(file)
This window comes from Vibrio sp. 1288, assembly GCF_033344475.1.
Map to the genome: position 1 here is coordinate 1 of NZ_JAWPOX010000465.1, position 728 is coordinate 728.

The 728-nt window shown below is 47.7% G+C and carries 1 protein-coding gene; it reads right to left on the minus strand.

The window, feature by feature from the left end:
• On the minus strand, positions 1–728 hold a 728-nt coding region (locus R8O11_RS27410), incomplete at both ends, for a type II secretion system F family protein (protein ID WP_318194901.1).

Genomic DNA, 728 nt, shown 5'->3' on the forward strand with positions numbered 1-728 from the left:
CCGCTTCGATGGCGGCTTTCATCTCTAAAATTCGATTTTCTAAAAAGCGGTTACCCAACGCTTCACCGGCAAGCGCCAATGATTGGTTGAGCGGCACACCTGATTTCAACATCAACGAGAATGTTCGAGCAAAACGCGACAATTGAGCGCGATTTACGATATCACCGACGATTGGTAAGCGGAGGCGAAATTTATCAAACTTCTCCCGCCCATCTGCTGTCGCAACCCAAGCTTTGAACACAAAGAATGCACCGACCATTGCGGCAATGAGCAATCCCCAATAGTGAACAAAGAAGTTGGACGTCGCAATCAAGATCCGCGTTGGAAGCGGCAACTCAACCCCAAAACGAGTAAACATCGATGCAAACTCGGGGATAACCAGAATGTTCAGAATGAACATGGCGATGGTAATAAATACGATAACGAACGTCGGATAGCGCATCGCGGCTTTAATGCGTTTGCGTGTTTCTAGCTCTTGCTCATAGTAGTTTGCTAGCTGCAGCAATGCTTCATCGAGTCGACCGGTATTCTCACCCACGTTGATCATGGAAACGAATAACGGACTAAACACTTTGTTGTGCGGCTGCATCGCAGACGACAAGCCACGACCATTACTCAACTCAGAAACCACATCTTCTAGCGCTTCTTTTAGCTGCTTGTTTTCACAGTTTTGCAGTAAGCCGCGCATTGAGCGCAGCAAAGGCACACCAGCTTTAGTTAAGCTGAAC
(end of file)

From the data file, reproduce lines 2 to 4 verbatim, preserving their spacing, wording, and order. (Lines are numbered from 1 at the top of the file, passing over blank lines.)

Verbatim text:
Map to the genome: position 1 here is coordinate 1 of NZ_JAWPOX010000465.1, position 728 is coordinate 728.

The 728-nt window shown below is 47.7% G+C and carries 1 protein-coding gene; it reads right to left on the minus strand.

The window, feature by feature from the left end: